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View Diary: New: concern trolling the euro (241 comments)

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  •  This comment does not give a fair impression (4+ / 0-)
    Recommended by:
    Aexia, ER Doc, dirtfarmer, Joffan

    You're acting like it's risky to keep Euro notes around, or that Europeans are in the habit of screwing people out of their money.  All of the Euro-zone countries continue to honor their old pre-Euro currencies, at least for banknotes, with some countries imposing a 2012 deadline (that is, ten years after the conversion).

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    •  Yes, if you want to make a special trip (0+ / 0-)

      to the National Bank of the country.

      Depending on the country, the transition period would be 18 months to 5 years, and the biggest reason for invalidating the old notes was to frustrate counterfeiting.

      But an American, who has the historical expectation of his paper currency's being accepted as valid in perpetuity, is not well served by buying another country's paper and keeping it under his pillow for a decade or two.

      •  Nor is it a good idea (1+ / 0-)
        Recommended by:

        to keep any kind of currency under your pillow for a decade or two...if nothing else, inflation will make it worth much less. Better to keep it in an FDIC insured account where it will earn interest...particularly the online banks like INGDirect that pay a decent rate of return.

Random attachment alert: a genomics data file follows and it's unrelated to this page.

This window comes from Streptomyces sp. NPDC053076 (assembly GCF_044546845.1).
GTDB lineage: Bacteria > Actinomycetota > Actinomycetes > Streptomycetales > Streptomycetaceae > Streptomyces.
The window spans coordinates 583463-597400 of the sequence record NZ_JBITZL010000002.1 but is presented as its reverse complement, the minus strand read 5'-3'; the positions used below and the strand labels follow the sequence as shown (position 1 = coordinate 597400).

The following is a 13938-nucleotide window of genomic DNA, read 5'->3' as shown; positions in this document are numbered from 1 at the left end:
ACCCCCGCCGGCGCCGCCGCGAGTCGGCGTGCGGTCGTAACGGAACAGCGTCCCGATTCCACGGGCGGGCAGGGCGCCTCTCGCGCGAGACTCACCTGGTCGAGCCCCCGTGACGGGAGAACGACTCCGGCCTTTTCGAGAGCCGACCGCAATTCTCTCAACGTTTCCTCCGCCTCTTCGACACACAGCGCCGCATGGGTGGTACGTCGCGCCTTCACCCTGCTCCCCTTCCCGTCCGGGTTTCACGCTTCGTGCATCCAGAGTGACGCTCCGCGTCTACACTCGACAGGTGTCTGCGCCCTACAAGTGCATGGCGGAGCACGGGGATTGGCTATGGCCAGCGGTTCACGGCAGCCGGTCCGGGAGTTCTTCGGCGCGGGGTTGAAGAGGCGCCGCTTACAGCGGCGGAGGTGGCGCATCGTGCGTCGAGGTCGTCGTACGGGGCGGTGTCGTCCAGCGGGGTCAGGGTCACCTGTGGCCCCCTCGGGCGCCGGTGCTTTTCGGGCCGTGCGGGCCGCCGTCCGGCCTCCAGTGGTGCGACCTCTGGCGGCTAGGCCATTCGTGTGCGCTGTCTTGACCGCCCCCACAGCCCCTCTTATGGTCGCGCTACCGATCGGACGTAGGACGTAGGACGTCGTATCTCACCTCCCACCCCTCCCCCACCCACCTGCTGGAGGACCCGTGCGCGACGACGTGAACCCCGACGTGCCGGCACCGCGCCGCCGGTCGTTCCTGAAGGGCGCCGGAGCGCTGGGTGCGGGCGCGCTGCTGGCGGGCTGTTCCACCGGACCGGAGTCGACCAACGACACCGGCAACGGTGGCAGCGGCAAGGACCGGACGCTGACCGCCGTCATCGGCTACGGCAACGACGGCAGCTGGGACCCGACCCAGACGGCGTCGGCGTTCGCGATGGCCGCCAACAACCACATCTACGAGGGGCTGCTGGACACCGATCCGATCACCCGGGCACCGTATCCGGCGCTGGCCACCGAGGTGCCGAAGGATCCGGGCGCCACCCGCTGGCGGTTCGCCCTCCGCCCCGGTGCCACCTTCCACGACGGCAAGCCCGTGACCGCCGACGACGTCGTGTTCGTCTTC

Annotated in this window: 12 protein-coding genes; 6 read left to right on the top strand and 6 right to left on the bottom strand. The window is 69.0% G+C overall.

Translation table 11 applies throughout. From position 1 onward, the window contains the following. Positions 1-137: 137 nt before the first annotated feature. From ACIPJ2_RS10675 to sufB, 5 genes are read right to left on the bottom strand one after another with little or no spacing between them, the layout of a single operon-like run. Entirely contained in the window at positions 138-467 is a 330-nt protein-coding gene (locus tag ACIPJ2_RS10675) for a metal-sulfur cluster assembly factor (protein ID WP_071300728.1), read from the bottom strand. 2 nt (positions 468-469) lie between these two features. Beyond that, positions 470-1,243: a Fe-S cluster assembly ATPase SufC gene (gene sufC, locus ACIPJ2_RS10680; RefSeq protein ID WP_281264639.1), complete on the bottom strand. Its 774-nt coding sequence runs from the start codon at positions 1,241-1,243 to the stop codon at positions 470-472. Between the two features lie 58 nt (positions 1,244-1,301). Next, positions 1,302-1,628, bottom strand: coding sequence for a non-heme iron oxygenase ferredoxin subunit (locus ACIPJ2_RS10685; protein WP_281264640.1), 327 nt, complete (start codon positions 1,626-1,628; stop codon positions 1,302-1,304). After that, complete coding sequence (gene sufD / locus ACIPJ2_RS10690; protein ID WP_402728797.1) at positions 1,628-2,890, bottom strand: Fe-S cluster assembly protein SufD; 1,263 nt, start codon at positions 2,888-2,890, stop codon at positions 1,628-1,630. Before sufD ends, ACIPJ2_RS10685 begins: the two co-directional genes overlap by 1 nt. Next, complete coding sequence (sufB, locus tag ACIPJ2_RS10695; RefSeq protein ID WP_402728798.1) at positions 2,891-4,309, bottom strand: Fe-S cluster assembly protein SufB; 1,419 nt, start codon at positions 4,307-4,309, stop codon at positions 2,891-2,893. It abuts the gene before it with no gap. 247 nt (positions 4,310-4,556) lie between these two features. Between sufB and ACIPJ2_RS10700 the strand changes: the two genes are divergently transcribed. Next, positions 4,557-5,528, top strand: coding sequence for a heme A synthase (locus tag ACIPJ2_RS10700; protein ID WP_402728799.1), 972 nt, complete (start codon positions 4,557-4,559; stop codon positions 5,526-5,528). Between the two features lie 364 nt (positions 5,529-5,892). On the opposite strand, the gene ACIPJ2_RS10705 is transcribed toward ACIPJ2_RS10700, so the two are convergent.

"All governments lie, but disaster lies in wait for countries whose officials smoke the same hashish they give out." --I.F. Stone

        by Alice in Florida on Tue Nov 27, 2007 at 03:31:20 PM PST

        [ Parent ]

        •  Well, it depends on the decade. (1+ / 0-)
          Recommended by:

          Certainly if the US economy -- and dollar -- start recovering, one would be wise to sell one's paper Euros  and realize a nice profit.  As long as the dollar keeps falling against the Euro, however, holding on to the Euros is smart, especially if the devaluation rate exceeds the CD/money market rate.

          This much said, paper burns, of course.

    •  Nothing on your site indicating (0+ / 0-)

      how long the current paper Euro series will remain legal tender after it is inevitably replaced by the next series, which is what I was talking about.

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